He went to the graveyard again at midnight to keep his peace with the dead, lest they grow restless. It was always freshly surprising, how the dead accumulated over a man's lifetime. Old friends; two children; no other family, and that was rare.
Whandall talked to them, reminiscing, while they hovered around him. It was hard to tell their thoughts from his own.
The twisted ghosts from Armadillo Wagon had raged at him for years after that business at the Ropewalk. Tonight they were not to be seen. Ghosts did fade ... or perhaps the fools had tired of his jeering.
Three days of that, and then Lilac joined her prospective mother and sister. The servantwomen were drawn into that circle. The servantmen and
Green Stone showed the same sense of abandonment that Whandall could feel nibbling at his own composure.
"The magic goes away," he told Green Stone. They were where the women couldn't hear. "It's the great secret of the age."
Green Stone said, "The honeymoon, we tell each other it fades. Father, it happened too soon."
"Maybe you started early? I'm not asking," Whandall said, "only musing."
Green Stone was silent.
"Hey, this place will survive without us. I should supervise repair of the wagons. Three days. Want to come along?" He could exercise the bison too. Hitch all six to one wagon.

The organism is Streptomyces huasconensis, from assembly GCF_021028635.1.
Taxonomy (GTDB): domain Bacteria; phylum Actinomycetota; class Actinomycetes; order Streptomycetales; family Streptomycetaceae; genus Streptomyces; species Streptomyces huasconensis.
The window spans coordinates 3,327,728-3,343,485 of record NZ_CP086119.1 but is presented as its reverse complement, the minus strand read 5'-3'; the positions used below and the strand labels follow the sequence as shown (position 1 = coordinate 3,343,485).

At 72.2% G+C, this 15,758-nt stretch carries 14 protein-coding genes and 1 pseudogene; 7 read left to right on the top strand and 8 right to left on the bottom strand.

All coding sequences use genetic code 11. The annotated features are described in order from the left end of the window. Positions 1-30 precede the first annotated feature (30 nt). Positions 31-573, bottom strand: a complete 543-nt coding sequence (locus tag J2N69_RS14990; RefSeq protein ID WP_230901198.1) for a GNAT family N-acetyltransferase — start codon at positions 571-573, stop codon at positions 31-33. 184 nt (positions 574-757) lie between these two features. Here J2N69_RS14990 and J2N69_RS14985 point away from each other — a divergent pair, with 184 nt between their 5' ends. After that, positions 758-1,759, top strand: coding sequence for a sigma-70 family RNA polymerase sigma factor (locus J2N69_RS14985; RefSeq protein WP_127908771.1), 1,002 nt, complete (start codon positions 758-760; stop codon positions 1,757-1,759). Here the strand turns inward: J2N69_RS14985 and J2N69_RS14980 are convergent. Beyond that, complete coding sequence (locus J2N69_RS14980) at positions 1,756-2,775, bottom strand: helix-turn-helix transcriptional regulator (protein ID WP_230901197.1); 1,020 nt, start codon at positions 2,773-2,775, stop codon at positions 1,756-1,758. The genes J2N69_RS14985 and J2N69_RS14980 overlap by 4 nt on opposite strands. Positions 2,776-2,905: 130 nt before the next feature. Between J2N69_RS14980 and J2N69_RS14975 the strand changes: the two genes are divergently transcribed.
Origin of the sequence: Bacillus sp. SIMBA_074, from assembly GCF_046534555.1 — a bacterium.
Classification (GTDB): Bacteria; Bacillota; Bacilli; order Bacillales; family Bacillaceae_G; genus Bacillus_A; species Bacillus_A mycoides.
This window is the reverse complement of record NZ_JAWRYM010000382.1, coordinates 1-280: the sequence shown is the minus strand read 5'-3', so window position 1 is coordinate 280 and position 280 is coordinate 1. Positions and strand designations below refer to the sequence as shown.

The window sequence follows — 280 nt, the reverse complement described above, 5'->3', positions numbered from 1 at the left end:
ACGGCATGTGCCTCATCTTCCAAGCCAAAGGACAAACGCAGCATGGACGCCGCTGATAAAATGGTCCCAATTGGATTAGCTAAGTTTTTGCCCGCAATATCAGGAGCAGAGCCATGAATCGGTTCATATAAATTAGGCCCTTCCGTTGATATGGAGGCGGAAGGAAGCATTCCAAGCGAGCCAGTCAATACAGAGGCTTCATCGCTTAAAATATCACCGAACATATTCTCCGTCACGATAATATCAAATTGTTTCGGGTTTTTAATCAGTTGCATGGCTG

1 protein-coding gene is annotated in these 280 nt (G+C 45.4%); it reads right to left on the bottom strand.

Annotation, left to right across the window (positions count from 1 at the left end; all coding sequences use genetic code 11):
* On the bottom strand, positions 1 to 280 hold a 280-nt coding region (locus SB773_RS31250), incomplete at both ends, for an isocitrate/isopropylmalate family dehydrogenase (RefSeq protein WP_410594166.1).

The Puma wagons were upright again, looking almost new and ready to go. There were no bison about, nor Puma tribesmen either. They would be out finding fresh bison to catch and tame.
Two of the repair crew were about. He'd expected to find more. They tried to rag him about hitching six bison to one wagon. Whandall made up a story about a troll sometimes seen on the road. The troll was willing to bargain, a bison for two men. This time they'd missed him. Might meet him coming back.
Whandall spent several hours inspecting his wagons and arranging repairs, taking it as an opportunity to teach Green Stone.
Then he and Green Stone made their way toward White Lightning's workshop. Lightning wouldn't be awake in daylight, but it was near sunset and the days were getting long.
Most boys found their own names, but White Lightning had been named for the lightning blast that left his pregnant mother blind and deaf for nearly a year. The baby she bore had skin as white as snow. He was a good glassworker, strong and skilled, but he couldn't travel. The sun would burn him badly.
White Lightning was peering into a white-hot coal fire through the slits in a soaked leather mask. Stone and Whandall closed the door flap and waited, standing well clear. White Lightning pulled a gob of glowing glass out of the fire on the end of a long tube. He blew into the tube to make a globe, stretched it, twisted it. Now he had two lobes joined by a narrow neck. Lightning set it gently in a box of black powder and rolled the powder over it. Then he picked up the black double bottle with wooden paddles and danced it into an oven that was cooler, darker than the fire he'd been using, and closed the door on it.